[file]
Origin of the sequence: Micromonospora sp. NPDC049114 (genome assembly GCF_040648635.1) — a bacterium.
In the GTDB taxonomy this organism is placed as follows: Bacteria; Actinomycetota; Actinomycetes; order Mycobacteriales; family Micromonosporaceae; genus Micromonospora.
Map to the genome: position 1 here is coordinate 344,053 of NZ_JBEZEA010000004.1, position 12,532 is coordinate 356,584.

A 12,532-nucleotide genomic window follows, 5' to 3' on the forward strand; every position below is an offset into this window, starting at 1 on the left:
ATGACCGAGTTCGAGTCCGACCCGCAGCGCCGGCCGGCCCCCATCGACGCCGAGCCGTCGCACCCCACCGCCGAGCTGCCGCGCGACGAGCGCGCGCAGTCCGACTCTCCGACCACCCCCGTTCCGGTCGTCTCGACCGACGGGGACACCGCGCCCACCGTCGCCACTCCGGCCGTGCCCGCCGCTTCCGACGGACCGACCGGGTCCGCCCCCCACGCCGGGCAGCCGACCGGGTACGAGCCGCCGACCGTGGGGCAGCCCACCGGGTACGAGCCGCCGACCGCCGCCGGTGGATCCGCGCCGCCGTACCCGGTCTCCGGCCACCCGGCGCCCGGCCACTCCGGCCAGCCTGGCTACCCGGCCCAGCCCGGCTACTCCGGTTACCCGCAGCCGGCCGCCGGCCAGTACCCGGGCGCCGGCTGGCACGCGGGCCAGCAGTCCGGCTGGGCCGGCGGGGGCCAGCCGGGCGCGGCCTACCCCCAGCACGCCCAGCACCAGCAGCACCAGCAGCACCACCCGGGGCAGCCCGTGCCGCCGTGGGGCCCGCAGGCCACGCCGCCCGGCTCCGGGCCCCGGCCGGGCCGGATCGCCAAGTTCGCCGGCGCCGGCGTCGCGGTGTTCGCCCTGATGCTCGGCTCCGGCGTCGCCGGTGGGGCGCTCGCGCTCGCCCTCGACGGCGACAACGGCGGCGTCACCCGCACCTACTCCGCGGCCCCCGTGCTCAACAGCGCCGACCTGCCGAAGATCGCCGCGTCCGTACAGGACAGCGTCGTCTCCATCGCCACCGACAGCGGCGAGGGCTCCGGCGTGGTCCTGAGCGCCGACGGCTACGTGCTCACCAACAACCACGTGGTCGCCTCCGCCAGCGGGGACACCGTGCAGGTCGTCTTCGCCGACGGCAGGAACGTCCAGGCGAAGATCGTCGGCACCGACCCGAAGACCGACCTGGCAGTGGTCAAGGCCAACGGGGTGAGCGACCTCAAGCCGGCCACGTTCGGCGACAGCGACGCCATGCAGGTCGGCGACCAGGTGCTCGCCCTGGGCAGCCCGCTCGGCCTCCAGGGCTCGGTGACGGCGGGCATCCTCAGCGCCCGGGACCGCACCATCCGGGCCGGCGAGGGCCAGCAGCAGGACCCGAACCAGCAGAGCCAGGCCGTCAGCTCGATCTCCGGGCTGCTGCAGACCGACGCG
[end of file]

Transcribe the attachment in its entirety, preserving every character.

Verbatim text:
Origin of the sequence: Micromonospora sp. NPDC049114 (genome assembly GCF_040648635.1) — a bacterium.
In the GTDB taxonomy this organism is placed as follows: Bacteria; Actinomycetota; Actinomycetes; order Mycobacteriales; family Micromonosporaceae; genus Micromonospora.
Map to the genome: position 1 here is coordinate 344,053 of NZ_JBEZEA010000004.1, position 12,532 is coordinate 356,584.

A 12,532-nucleotide genomic window follows, 5' to 3' on the forward strand; every position below is an offset into this window, starting at 1 on the left:
ATGACCGAGTTCGAGTCCGACCCGCAGCGCCGGCCGGCCCCCATCGACGCCGAGCCGTCGCACCCCACCGCCGAGCTGCCGCGCGACGAGCGCGCGCAGTCCGACTCTCCGACCACCCCCGTTCCGGTCGTCTCGACCGACGGGGACACCGCGCCCACCGTCGCCACTCCGGCCGTGCCCGCCGCTTCCGACGGACCGACCGGGTCCGCCCCCCACGCCGGGCAGCCGACCGGGTACGAGCCGCCGACCGTGGGGCAGCCCACCGGGTACGAGCCGCCGACCGCCGCCGGTGGATCCGCGCCGCCGTACCCGGTCTCCGGCCACCCGGCGCCCGGCCACTCCGGCCAGCCTGGCTACCCGGCCCAGCCCGGCTACTCCGGTTACCCGCAGCCGGCCGCCGGCCAGTACCCGGGCGCCGGCTGGCACGCGGGCCAGCAGTCCGGCTGGGCCGGCGGGGGCCAGCCGGGCGCGGCCTACCCCCAGCACGCCCAGCACCAGCAGCACCAGCAGCACCACCCGGGGCAGCCCGTGCCGCCGTGGGGCCCGCAGGCCACGCCGCCCGGCTCCGGGCCCCGGCCGGGCCGGATCGCCAAGTTCGCCGGCGCCGGCGTCGCGGTGTTCGCCCTGATGCTCGGCTCCGGCGTCGCCGGTGGGGCGCTCGCGCTCGCCCTCGACGGCGACAACGGCGGCGTCACCCGCACCTACTCCGCGGCCCCCGTGCTCAACAGCGCCGACCTGCCGAAGATCGCCGCGTCCGTACAGGACAGCGTCGTCTCCATCGCCACCGACAGCGGCGAGGGCTCCGGCGTGGTCCTGAGCGCCGACGGCTACGTGCTCACCAACAACCACGTGGTCGCCTCCGCCAGCGGGGACACCGTGCAGGTCGTCTTCGCCGACGGCAGGAACGTCCAGGCGAAGATCGTCGGCACCGACCCGAAGACCGACCTGGCAGTGGTCAAGGCCAACGGGGTGAGCGACCTCAAGCCGGCCACGTTCGGCGACAGCGACGCCATGCAGGTCGGCGACCAGGTGCTCGCCCTGGGCAGCCCGCTCGGCCTCCAGGGCTCGGTGACGGCGGGCATCCTCAGCGCCCGGGACCGCACCATCCGGGCCGGCGAGGGCCAGCAGCAGGACCCGAACCAGCAGAGCCAGGCCGTCAGCTCGATCTCCGGGCTGCTGCAGACCGACGCG